In a break from talking about my own jewelry and events (only temporarily, I promise!) I must confess something to you...Martha Stewart has impacted my life. Not in specifically obvious, nor notable ways, but it cannot be denied that the fresh aesthetic of her now world-famous brand is amazingly pervasive in the greater design arena. I, like other closeted designophiles, quietly and somewhat begrudgingly stay up-to-date on her newest products and projects. As the world more openly appreciates the handmade movement, the homestead fad, and an utter obsession with all things cooking, Martha Stewart has certainly catapulted into a considerable echelon of celebrity. All this aside, I think the lady's kinda cool, and she's got the same forename as my grandmother so that gives her extra points in my book.
When I was driving to school back in December who did I hear on my radio but the soothing, coyly confident (oxymoron, I know) voice of Ms. Stewart. She was telling me about her new book called Martha’s Entertaining, A Year of Celebrations which basically documents numerous lush and lavish parties that she threw at any one of her three houses over the course of a year. Ok, we get it, she’s uber rich.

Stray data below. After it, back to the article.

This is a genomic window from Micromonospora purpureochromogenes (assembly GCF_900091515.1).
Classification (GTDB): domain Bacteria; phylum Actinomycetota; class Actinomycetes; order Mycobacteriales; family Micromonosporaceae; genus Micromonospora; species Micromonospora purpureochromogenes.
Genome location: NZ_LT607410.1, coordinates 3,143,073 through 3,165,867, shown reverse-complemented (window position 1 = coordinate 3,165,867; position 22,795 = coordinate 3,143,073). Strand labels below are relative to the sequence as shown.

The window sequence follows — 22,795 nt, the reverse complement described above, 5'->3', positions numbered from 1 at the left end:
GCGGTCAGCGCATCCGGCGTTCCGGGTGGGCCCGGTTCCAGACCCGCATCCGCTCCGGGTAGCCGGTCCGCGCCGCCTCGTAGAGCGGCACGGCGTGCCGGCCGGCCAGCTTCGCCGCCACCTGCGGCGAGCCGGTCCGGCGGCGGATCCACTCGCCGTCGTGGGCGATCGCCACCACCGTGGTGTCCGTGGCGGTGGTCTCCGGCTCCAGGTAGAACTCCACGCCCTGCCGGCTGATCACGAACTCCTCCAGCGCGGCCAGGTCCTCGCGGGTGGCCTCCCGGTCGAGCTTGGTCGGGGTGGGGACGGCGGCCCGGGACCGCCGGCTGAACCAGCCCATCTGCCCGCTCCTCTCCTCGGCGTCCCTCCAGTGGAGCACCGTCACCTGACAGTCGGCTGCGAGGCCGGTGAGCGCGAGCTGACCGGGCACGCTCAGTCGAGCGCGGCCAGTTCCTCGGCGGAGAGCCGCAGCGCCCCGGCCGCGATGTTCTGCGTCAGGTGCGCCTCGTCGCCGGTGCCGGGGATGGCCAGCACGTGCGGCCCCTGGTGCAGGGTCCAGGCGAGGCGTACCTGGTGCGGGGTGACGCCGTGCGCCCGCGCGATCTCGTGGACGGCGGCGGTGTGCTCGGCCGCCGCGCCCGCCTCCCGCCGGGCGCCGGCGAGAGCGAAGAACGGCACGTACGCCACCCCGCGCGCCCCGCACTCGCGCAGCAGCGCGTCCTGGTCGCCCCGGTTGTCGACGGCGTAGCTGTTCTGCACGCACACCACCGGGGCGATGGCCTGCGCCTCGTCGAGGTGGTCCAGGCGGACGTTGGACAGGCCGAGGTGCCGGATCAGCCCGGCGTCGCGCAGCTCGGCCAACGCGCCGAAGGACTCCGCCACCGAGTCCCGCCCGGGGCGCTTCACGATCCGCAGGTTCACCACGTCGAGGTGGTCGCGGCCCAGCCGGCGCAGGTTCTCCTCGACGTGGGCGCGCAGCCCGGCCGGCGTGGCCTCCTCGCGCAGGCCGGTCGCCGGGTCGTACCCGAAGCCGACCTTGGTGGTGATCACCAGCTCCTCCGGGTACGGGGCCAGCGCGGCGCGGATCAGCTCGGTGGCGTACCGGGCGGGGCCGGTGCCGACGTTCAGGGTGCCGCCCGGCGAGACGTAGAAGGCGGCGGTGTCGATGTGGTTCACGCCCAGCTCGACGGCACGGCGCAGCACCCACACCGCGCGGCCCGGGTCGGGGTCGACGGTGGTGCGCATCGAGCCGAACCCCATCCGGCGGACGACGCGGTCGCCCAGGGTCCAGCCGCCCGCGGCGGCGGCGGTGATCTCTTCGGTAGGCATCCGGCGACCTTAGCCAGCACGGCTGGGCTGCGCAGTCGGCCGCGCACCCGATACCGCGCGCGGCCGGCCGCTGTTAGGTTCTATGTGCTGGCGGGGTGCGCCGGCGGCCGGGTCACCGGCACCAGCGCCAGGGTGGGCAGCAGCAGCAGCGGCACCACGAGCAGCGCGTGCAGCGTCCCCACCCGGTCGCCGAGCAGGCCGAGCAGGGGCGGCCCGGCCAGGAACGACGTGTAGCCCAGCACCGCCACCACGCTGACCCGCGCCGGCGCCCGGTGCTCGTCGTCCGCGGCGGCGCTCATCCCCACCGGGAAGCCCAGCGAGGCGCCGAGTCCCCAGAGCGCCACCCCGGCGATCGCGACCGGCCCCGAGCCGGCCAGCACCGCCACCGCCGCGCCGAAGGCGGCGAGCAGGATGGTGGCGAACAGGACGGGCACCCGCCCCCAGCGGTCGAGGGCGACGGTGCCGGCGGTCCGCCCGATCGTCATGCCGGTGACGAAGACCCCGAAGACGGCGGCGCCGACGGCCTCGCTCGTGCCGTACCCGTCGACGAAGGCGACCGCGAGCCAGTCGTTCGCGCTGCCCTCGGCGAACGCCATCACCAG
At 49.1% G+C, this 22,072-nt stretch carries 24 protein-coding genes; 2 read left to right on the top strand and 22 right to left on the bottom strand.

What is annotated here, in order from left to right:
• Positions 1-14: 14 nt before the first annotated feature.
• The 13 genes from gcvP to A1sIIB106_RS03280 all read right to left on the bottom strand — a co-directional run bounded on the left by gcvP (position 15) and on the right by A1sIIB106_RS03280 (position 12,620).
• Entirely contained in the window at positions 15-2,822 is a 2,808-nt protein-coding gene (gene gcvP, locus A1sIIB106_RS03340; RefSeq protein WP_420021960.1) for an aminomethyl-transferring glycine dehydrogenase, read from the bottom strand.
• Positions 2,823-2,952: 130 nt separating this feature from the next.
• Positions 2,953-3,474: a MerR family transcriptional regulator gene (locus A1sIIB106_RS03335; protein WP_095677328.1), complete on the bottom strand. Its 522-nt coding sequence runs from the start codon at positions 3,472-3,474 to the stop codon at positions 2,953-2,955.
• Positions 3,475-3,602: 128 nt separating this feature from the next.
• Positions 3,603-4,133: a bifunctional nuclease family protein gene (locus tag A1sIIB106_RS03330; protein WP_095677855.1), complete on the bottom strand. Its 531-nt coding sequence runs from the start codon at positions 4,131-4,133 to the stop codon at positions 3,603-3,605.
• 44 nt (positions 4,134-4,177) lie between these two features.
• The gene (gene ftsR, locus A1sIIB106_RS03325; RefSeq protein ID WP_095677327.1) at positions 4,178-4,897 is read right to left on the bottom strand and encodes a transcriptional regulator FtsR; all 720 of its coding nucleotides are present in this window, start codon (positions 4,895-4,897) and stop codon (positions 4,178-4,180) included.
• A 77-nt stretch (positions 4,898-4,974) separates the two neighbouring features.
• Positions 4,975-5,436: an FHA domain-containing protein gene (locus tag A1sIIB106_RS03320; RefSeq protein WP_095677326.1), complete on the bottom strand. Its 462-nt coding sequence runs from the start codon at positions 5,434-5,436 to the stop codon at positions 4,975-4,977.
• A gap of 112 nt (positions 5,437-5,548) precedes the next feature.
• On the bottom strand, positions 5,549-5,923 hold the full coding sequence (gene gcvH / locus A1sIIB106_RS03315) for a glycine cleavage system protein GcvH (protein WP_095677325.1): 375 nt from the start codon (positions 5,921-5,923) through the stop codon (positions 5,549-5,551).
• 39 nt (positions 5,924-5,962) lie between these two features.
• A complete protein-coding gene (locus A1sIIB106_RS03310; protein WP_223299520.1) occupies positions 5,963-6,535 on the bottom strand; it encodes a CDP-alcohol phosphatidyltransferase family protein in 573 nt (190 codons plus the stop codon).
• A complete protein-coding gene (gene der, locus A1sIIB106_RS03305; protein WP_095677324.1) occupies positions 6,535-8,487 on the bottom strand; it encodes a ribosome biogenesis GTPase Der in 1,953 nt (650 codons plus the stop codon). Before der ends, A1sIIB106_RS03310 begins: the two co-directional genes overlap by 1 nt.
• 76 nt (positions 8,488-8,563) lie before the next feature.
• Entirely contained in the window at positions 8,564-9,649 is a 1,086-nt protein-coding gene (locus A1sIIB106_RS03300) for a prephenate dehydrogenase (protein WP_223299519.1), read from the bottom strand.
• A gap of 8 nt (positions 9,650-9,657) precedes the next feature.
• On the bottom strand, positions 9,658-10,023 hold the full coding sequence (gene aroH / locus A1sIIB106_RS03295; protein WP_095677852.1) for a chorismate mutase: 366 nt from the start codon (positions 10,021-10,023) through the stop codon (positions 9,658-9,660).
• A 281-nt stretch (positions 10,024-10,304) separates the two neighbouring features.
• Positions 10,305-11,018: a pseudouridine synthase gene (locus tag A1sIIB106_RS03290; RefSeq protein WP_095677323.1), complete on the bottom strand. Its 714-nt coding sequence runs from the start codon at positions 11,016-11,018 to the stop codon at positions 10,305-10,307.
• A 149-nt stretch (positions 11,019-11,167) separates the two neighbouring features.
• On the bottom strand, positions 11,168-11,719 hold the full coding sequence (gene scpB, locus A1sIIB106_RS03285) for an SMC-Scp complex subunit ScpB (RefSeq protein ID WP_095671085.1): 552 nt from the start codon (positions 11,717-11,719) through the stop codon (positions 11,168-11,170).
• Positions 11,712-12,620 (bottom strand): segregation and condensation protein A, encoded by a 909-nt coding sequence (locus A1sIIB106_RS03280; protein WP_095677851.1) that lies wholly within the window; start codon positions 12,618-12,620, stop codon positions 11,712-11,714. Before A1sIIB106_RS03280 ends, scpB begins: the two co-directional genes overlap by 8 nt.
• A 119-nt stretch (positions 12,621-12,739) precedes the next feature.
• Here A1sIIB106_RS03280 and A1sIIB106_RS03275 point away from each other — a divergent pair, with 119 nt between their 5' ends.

What was the most exciting to me during this interview, though, was her story about a ceramic nativity scene that was featured on one of her book’s pages. She explained that while she was incarcerated for 5 months back in 2004, she took a ceramics class. During that time she found old plaster molds of these nativity figures in the classroom’s storage area. After digging through piles of plaster she was able to find the molds for each of the 15 figures (her Catholic upbringing came into play here), and she forewent some necessities to buy clay with her small monthly stipend. Although she didn’t actually glaze the pieces, rather she painted them with a specifically mixed shade to mimic Wedgwood Drabware (Mmmmm, Wedgwood!), she did mold all of the figures herself.
So, what have we learned here? Don’t use jail as an excuse to not be making work. Martha Stewart certainly didn’t.